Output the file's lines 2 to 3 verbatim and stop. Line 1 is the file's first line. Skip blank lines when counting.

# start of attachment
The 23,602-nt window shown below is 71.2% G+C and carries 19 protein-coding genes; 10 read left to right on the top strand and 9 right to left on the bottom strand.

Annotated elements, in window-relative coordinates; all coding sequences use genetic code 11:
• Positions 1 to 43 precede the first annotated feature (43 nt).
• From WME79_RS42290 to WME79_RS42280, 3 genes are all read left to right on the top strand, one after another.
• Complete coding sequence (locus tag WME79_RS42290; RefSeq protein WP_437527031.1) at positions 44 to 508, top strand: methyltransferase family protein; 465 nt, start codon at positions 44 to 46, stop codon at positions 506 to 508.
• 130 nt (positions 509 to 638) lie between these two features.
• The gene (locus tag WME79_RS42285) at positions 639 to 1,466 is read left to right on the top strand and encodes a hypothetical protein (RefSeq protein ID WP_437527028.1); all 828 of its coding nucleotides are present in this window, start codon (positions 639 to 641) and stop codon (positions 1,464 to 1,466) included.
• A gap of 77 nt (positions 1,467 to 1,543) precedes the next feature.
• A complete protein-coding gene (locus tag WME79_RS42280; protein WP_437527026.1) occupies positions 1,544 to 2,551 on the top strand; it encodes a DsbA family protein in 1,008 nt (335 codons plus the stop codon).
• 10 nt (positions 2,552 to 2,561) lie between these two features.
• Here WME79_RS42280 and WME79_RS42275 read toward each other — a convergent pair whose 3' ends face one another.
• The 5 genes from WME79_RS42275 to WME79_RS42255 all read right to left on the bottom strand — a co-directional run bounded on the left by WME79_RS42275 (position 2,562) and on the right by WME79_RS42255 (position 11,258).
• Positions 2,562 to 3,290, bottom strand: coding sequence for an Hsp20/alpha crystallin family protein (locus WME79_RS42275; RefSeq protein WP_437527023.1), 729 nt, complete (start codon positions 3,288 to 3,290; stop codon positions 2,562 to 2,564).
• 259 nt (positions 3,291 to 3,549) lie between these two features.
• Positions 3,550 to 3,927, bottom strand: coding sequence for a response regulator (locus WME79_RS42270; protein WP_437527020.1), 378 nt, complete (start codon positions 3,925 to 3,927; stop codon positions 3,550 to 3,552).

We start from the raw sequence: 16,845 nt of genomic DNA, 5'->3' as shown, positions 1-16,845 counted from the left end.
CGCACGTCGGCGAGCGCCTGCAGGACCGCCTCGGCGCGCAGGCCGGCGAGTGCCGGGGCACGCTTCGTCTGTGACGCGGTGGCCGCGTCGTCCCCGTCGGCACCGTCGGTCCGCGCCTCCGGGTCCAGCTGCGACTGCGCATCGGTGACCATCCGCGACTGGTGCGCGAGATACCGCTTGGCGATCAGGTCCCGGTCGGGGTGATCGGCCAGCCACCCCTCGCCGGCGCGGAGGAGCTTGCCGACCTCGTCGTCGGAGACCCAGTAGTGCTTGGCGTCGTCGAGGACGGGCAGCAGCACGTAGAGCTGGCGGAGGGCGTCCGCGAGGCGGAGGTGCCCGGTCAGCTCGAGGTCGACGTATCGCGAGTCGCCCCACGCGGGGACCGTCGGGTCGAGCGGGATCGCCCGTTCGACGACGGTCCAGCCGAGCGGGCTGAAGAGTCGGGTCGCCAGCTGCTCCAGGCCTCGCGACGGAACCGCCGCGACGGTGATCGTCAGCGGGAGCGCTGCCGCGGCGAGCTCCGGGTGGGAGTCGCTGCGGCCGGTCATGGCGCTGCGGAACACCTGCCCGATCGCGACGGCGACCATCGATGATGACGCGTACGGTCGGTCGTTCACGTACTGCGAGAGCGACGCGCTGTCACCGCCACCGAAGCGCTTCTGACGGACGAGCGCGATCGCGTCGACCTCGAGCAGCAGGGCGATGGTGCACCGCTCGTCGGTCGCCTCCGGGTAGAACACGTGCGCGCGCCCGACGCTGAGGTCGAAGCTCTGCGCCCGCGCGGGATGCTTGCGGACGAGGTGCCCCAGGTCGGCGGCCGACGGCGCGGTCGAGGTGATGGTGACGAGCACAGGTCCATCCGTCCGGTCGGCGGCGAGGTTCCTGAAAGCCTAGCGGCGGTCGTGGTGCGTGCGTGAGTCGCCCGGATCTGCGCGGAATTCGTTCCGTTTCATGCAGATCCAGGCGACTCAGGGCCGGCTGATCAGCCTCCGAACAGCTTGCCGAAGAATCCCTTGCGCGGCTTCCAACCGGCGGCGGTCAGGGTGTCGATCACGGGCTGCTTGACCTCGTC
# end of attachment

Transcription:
Annotated elements, in window-relative coordinates; all coding sequences use genetic code 11:
• Positions 1 to 43 precede the first annotated feature (43 nt).